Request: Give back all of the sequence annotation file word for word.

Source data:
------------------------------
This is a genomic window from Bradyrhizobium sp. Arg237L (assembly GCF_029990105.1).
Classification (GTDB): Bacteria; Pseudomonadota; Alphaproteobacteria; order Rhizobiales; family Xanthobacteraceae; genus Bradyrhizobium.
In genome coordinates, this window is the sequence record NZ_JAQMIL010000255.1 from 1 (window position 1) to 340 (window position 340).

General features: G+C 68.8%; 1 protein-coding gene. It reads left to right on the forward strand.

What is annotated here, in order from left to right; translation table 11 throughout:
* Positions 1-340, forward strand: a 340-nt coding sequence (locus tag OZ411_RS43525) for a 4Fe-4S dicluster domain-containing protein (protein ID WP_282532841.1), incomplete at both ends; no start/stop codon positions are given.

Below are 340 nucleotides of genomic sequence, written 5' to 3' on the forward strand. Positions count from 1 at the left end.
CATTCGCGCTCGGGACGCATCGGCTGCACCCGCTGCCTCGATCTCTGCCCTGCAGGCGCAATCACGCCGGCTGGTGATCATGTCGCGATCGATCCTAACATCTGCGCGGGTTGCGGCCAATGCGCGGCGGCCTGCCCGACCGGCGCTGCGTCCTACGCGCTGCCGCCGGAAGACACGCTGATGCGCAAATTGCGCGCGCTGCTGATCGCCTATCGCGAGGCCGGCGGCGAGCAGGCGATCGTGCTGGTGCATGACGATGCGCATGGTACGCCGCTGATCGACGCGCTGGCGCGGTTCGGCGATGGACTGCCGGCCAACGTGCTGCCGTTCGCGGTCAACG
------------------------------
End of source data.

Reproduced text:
This is a genomic window from Bradyrhizobium sp. Arg237L (assembly GCF_029990105.1).
Classification (GTDB): Bacteria; Pseudomonadota; Alphaproteobacteria; order Rhizobiales; family Xanthobacteraceae; genus Bradyrhizobium.
In genome coordinates, this window is the sequence record NZ_JAQMIL010000255.1 from 1 (window position 1) to 340 (window position 340).

General features: G+C 68.8%; 1 protein-coding gene. It reads left to right on the forward strand.

What is annotated here, in order from left to right; translation table 11 throughout:
* Positions 1-340, forward strand: a 340-nt coding sequence (locus tag OZ411_RS43525) for a 4Fe-4S dicluster domain-containing protein (protein ID WP_282532841.1), incomplete at both ends; no start/stop codon positions are given.

Below are 340 nucleotides of genomic sequence, written 5' to 3' on the forward strand. Positions count from 1 at the left end.
CATTCGCGCTCGGGACGCATCGGCTGCACCCGCTGCCTCGATCTCTGCCCTGCAGGCGCAATCACGCCGGCTGGTGATCATGTCGCGATCGATCCTAACATCTGCGCGGGTTGCGGCCAATGCGCGGCGGCCTGCCCGACCGGCGCTGCGTCCTACGCGCTGCCGCCGGAAGACACGCTGATGCGCAAATTGCGCGCGCTGCTGATCGCCTATCGCGAGGCCGGCGGCGAGCAGGCGATCGTGCTGGTGCATGACGATGCGCATGGTACGCCGCTGATCGACGCGCTGGCGCGGTTCGGCGATGGACTGCCGGCCAACGTGCTGCCGTTCGCGGTCAACG